Category Archives: Blog

Canine Flu Outbreak

There have been numerous media reports on an outbreak of “canine influenza” that began in Chicago, and could spread to other areas.

The original dog flu virus that was characterized a few years ago is known as H3N8, and there is a vaccine for that virus. However, this virus is different: H3N2. The currently available canine flu vaccine does not protect against this virus.

Symptoms of the H3N2 flu are primarily sneezing and coughing. It is highly contagious; but while unpleasant, it is far less dangerous than the H3N8 virus.

The most likely places for your dog to contract this flu virus are doggie daycare and boarding kennels, dog parks, grooming facilities, pet stores, and veterinary clinics–all places where a lot of animals pass through, and the chances of spreading the virus are high.

The best defense against this virus is to support your dog’s immune system with top quality nutrition, stress management, and adequate exercise.

For more information, see:  Little Big Cat’s article on Immune System Health, which applies just as much to dogs as to cats; and, of course, Paleo Dog!

Hip Dysplasia

Hip dysplasia is a very distressing disease for both you and your dog. Because of their stoic nature and desire to keep up with their “pack,” subtle symptoms may go unnoticed. But early detection and diagnosis is key for hip dysplasia, so if your dog is of a breed prone to this disease, make sure you stay vigilant for signs like stiffness when getting up, tiring on walks, wobbly gait in the rear, reluctance to jump, and other indications of pain.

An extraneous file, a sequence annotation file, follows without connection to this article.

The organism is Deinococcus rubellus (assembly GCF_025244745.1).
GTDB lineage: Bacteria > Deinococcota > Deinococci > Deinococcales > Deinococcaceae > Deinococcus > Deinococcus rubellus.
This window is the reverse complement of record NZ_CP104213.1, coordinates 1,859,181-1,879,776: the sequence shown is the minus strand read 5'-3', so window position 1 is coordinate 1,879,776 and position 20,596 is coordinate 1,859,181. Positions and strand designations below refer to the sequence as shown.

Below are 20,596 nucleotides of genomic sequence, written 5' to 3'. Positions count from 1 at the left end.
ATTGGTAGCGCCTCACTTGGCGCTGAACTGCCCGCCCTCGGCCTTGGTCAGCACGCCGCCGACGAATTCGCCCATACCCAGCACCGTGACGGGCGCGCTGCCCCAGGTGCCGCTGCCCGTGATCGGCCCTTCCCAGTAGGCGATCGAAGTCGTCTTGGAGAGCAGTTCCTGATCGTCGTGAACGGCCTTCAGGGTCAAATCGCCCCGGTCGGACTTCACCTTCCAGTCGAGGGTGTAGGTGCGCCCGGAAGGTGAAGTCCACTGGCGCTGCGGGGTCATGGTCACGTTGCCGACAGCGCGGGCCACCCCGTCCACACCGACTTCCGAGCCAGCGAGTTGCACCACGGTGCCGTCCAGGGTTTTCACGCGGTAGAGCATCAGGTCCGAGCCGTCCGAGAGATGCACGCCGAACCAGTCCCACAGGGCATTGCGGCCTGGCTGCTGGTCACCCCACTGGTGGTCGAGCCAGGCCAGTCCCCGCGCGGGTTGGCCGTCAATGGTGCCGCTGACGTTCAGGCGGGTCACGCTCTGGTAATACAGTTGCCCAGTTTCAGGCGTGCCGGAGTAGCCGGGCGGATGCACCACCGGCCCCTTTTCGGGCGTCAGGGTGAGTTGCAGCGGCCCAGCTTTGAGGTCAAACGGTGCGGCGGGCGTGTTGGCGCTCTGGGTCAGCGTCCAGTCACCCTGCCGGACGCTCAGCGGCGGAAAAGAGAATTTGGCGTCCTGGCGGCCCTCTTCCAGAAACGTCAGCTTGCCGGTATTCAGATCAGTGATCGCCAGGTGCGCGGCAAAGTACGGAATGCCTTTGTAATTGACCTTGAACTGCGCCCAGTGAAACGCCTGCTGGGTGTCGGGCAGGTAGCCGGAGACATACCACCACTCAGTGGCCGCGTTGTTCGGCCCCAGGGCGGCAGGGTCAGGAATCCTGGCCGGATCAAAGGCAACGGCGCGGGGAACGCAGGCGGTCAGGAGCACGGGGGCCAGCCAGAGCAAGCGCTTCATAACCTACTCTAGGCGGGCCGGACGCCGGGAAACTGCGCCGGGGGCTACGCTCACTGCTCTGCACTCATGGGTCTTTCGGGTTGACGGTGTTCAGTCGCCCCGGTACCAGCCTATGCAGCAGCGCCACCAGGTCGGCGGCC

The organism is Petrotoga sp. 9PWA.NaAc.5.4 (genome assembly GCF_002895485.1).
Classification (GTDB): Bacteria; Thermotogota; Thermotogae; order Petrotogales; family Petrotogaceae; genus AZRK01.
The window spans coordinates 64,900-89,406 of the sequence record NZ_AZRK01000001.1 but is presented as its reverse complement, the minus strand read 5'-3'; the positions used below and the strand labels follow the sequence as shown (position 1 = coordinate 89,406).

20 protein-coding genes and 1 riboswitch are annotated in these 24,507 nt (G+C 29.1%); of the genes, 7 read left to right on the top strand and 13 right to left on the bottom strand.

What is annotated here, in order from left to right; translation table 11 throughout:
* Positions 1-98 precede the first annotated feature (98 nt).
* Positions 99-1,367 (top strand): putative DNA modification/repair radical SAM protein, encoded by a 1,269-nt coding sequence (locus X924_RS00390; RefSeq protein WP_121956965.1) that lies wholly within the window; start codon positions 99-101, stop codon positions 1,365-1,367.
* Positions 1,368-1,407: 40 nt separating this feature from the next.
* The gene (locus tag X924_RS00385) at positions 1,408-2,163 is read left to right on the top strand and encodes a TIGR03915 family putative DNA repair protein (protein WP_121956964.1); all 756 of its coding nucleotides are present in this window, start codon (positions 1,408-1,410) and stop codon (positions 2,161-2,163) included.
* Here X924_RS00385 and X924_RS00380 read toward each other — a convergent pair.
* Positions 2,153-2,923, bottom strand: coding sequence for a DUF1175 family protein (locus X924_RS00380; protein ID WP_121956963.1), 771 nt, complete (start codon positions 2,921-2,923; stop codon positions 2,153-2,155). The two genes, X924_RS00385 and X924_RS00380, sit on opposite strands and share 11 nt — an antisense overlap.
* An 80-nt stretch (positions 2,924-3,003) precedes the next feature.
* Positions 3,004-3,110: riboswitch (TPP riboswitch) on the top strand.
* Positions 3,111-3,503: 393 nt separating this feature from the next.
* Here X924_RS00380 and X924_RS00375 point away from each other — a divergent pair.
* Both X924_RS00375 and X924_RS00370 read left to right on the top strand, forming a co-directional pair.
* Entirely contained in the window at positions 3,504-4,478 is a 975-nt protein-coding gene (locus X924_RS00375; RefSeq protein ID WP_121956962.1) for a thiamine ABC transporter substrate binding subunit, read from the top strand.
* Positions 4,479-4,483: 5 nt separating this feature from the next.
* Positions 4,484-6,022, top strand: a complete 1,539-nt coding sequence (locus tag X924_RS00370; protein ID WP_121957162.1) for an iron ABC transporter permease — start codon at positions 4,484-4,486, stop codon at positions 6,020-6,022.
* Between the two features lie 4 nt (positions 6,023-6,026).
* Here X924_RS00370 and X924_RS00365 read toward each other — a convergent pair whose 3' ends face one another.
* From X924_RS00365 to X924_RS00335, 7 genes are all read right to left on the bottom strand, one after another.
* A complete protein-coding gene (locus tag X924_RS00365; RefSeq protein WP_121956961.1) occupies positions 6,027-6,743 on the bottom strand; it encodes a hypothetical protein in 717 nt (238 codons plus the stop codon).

Factors that cause or aggravate hip dysplasia include genetics, excessive nutrition, and extreme activity in puppies.

Genetics is considered the primary factor, but dysplasia can develop in dogs from healthy lines, or not develop even in lines with poor hip conformation. There certainly are things we can do to reduce the risk for our dogs.

The first rule: keep your dog lean. Feeding large breed puppies high-calorie food, extra mineral supplements, or allowing free-choice access to food, can lead to too-rapid growth and skeletal problems. In adults, excess food or treats–will lead to obesity, which stresses the joints and virtually guarantees arthritis. A well-balanced, species-specific diet like the Paleo Dog diet will help prevent obesity and consequent joint damage.

There is some evidence that, for puppies, excessive activity like running up and down stairs many times a day, or doing a lot of jumping (for balls, Frisbees, etc.), may also contribute to later hip problems. Moderate exercise that develops healthy musculature, such as running and swimming, are more beneficial, and may help stabilize a weak joint. Restricting strenuous activity for a large-breed puppy’s first 6-10 months may help prevent future problems.

Many nutritional interventions have been tried for hip dysplasia. There is some thought that giving puppies extra Vitamin C helps reduce the risk of dysplasia. This hasn’t been proven, but it makes sense. Even though dogs produce their own Vitamin C, in a modern world full of pollution and stressors, their native supply may be inadequate. It’s likely that antioxidant supplementation in general would be equally beneficial.

Another common recommendation is for glucosamine and chondroitin. These are components of joint cartilage, and so can help rebuild it to the extent possible. Cartilage has no blood supply of its own, and has to get nutrients from the fluid within the joint; so it takes several weeks of supplementation for these to build up to sufficient levels in that fluid. Studies have not been conclusive as to the benefit of these supplements, but many people feel that they have helped their dogs a great deal. And there is some evidence that supplementing glucosamine beginning around age 1 or 2 may help reduce the risk of arthritic hips down the road.